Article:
Research Infrastructures in the Digital Humanities

This peer reviewed document reflects on the centrality of Research Infrastructures (RIs) to the Humanities. It argues that without RIs such as archives, libraries, academies, museums and galleries (and the sources that they identify, order, preserve and make accessible) significant strands of Humanities research would not be possible. After proposing a wide-ranging definition of digital RIs – with the aim of reflecting on the meaning of infrastructure in the Humanities rather than on those parts common to other domains of science – it attempts to relate physical RIs to digital ones. By drawing on a number of case studies – chosen to showcase the variety of research around existing or emerging infrastructures – it demonstrates that digital RIs offer Humanities scholars new and productive ways to explore old questions and develop new ones.


Legal Issues in Mass Digitization A Preliminary Analysis…

Legal Issues in Mass Digitization: A Preliminary Analysis and Discussion Document :

“This Preliminary Analysis and Discussion Document (the “Analysis”) addresses the issues raised by the intersection between copyright law and the mass digitization of books. The Copyright Office (the “Office”) has prepared this Analysis for the purpose of facilitating further discussion among the affected parties and the public – discussions that may encompass a number of possible approaches, including voluntary initiatives, legislative options, or both.

On March 22, 2011, the United States District Court for the Southern District of New York rejected a proposed settlement of the class action lawsuit brought by the Authors Guild and a related suit by book publishers against Google for the mass digitization of books in several large U.S. libraries. The court ruled that the class action settlement would have redefined the relationship between copyright law and new technology, and encroached upon Congress’s ability to set copyright policy with respect to orphan works. Subsequently, on September 12, 2011, the Authors Guild and several prominent authors sued five university libraries that participated in Google’s mass digitization project as well as a library consortium known as the HathiTrust after the universities announced their intention to offer access to some of the book scans Google had provided to them.

These developments have sparked public debate on the risks and opportunities that mass book digitization may create for authors, publishers, libraries, technology companies, the general public, and the corresponding legal framework. The questions are many: What mass digitization projects are currently underway in the United States? What are the objectives and who are the intended beneficiaries? How are the exclusive rights of copyright owners implicated? What exceptions or limitations may apply, to whom, and in what circumstances? To the extent there are public policy goals at issue, what could Congress do to facilitate or control the boundaries of mass digitization projects? Would orphan works legislation help? Are efficient and costeffective licensing options available? Could Congress encourage or even require new licensing schemes for mass digitization? Could it provide direction and oversight to authors, publishers,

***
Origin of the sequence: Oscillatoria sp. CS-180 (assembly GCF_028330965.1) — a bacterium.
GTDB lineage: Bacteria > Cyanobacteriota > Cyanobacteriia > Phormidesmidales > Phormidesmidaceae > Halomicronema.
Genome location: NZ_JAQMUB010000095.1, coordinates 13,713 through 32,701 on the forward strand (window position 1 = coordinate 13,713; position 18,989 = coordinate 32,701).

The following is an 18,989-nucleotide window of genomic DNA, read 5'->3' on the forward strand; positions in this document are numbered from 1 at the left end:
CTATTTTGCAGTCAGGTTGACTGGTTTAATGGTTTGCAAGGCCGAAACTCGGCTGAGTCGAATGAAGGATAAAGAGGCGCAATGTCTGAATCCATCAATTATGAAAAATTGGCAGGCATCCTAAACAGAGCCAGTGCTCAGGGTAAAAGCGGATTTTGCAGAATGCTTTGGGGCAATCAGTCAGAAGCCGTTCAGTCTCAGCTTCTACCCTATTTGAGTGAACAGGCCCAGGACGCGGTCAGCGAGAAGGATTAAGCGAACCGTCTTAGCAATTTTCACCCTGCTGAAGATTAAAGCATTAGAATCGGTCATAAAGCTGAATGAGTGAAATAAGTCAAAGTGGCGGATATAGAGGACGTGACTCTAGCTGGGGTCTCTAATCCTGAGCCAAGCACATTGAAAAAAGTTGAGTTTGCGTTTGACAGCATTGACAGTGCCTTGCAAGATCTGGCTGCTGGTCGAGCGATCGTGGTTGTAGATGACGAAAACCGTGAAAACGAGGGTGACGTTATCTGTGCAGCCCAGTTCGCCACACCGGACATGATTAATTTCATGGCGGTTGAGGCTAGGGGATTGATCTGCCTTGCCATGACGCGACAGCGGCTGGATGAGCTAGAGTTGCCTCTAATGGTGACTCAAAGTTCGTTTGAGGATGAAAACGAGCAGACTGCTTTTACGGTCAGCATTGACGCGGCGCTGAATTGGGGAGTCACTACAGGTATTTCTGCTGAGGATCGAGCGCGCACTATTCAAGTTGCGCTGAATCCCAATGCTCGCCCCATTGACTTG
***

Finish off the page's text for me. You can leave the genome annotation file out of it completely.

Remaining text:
libraries, and technology companies as they explore solutions? Indeed, these stakeholders may be in the best position to find points of consensus and create strategies for the U.S. book and library sectors.

The issues discussed in this Analysis are complex and require public discussion. The Office recognizes that the Google Books proceeding, initiated more than six years ago, and the recently filed lawsuit involving the HathiTrust Digital Library will continue to influence the public debate over mass digitization. International developments may also contribute to the debate in the United States. Although the marketplace and the issues will continue to evolve, the Office believes there is sufficient information to undertake an intense public discussion about the broader policy implications of mass book digitization. By necessity, this discussion must address the relationship between the emerging digital marketplace and the existing copyright framework.”